Deep Album Cuts Vol. 32: Blink-182

A couple weeks ago, I ran down my favorite deep cuts by The Black Crowes, a band whose recent breakup has been more interesting than any music they've made in years. And now here's another one, with the recent news that Tom DeLonge is out of Blink-182 (by his choice or not, depending on who you believe). DeLonge has always been a odd, off-putting guy with kind of an unpleasant voice, but his contributions ot the band were absolutely essential to who they are. So while I can kind of understand Mark Hoppus and Travis Barker wanting to do shows without this guy who's being so difficult to be in a band with, I can't imagine they'll ever do anything without him that will even feel remotely like a true Blink-182 record. So, a good time to look back at their catalog.

After Green Day made bratty punk pop a multi-platinum phenomenon, Blink 182 were the even more puerile successors that made Green Day seem kind of sophisticated and dignified by comparison, the Adam Sandler to their Mike Myers. But there was also this idiot savant quality to their songs, which seemed sloppily welded together but were also just incredibly catchy and brutally effective. Blink-182 is one of those weird bands where English is their first language but you can barely tell from their lyrics -- Tom is mostly guilty of this but even Mark sings things like "you're my source of most frustration."

Blink-182 Deep Album Cuts (Spotify playlist): 

1. TV
2. Toast And Bananas
3. A New Hope
4. Pathetic
5. Emo
6. Enthused
7. Don't Leave Me
8. Aliens Exist
9. The Party Song
10. Going Away To College
11. Anthem
12. Anthem Part Two
13. Online Songs
14. Story Of A Lonely Guy
15. Please Take Me Home
16. Violence
17. Stockholm Syndrome
18. The Fallen Interlude
19. Asthenia
20. Easy Target
21. All Of This (featuring Robert Smith)
22. Heart's All Gone Interlude
23. Heart's All Gone
24. Wishing Well
25. Dogs Eating Dogs
26. When I Was Young

Tracks 1 and 2 from Cheshire Cat (1995)
Tracks 3, 4, 5 and 6 from Dude Ranch (1997)
Tracks 7, 8, 9, 10 and 11 from Enema of the State (1999)
Tracks 12, 13, 14 and 15 from Take Off Your Pants and Jacket (2001)
Tracks 16, 17, 18, 19, 20 and 21 from Blink-182 (2003)
Tracks 22, 23 and 24 from Neighborhoods (2011)
Tracks 25 and 26 from Dogs Eating Dogs EP (2012)

This is the most songs I've ever fit into my (admittedly quaint) mix CD-style 80-minute time limit for these playlists (the most songs I'd ever had in the past was 24 for the George Jones one). I don't often do these things in chronological order, but this is one of those bands where it was the only way it really made sense. It would sound too bizarre to leap into the later stuff without establishing how many straight ahead pop punk barn burners they did before mixing up their sound a bit. Outside of "What's My Age Again?" and some of their videos I'd been spared most of the band's penchant for bathroom humor by not listening much to their earlier albums, but wow, these guys really are gross.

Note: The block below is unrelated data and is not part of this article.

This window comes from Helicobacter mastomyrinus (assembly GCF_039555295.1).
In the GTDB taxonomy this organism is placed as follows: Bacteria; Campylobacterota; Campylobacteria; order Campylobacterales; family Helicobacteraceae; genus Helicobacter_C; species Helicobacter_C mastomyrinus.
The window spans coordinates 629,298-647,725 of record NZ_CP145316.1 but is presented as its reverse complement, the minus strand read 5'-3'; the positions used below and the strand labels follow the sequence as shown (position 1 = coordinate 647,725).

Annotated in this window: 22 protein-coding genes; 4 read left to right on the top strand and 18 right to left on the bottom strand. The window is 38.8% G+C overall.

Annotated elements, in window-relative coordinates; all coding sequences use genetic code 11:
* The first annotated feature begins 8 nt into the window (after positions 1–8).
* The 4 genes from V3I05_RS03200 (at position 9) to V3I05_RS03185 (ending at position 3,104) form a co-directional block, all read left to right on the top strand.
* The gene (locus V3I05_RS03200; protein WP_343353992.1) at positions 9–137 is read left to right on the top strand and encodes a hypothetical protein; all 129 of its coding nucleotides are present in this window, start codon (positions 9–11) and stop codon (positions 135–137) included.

Their 2003 self-titled album has long been a source of fascination for me, and I eventually named it my 68th favorite album of the 2000s. Most of that is down to Travis Barker, who joined before Enema of the State and made them a better and tighter band, and eventually a much more interesting one. The self-titled album is probably the biggest leap into arty weirdness a mainstream band has ever made without suffering a downturn in sales, gaining critical respectability, or both. It was a very odd album that was accepted by the marketplace as more or less business as usual, with drum'n'bass interludes and dramatic monologues and a cameo by The Cure's Robert Smith and all these odd downtempo grooves, with liberal amounts of the band's remaining pop punk DNA mixed in. It's pretty nuts. And meat-and-potatoes rock bands getting dragged into something stranger and more rhythmically varied is a topic that's always fascinated me (shout out to Jack Irons-era Pearl Jam). The album and EP that the briefly reunited Blink made later on retain a little bit of that strange new fusion, but not quite enough to maintain that unique spark.

Previous playlists in the Deep Album Cuts series:
Vol. 1: Brandy
Vol. 2: Whitney Houston
Vol. 3: Madonna
Vol. 4: My Chemical Romance
Vol. 5: Brad Paisley
Vol. 6: George Jones
Vol. 7: The Doors
Vol. 8: Jay-Z
Vol. 9: Robin Thicke
Vol. 10: R. Kelly
Vol. 11: Fall Out Boy
Vol. 12: TLC
Vol. 13: Pink
Vol. 14: Queen
Vol. 15: Steely Dan
Vol. 16: Trick Daddy
Vol. 17: Paramore
Vol. 18: Elton John
Vol. 19: Missy Elliott
Vol. 20: Mariah Carey
Vol. 21: The Pretenders
Vol. 22: "Weird Al" Yankovic
Vol. 23: Tom Petty and the Heartbreakers
Vol. 24: Foo Fighters
Vol. 25: Counting Crows
Vol. 26: T.I.
Vol. 27: Jackson Browne
Vol. 28: Usher
Vol. 29: Mary J. Blige
Vol. 30: The Black Crowes
Vol. 31: Ne-Yo
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